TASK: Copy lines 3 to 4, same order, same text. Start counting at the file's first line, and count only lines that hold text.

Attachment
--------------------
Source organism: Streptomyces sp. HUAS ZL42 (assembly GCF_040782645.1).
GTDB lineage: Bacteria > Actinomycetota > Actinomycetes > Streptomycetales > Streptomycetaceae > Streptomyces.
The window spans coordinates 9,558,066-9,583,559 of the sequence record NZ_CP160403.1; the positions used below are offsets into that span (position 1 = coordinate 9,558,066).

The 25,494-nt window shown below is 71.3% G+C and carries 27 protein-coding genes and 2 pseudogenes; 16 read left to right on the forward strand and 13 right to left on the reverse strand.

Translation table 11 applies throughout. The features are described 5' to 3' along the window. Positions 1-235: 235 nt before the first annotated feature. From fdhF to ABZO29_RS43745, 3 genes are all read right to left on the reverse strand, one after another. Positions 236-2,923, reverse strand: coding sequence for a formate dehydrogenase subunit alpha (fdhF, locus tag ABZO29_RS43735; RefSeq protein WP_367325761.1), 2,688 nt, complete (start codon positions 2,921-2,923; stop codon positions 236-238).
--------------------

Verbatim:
The window spans coordinates 9,558,066-9,583,559 of the sequence record NZ_CP160403.1; the positions used below are offsets into that span (position 1 = coordinate 9,558,066).

The 25,494-nt window shown below is 71.3% G+C and carries 27 protein-coding genes and 2 pseudogenes; 16 read left to right on the forward strand and 13 right to left on the reverse strand.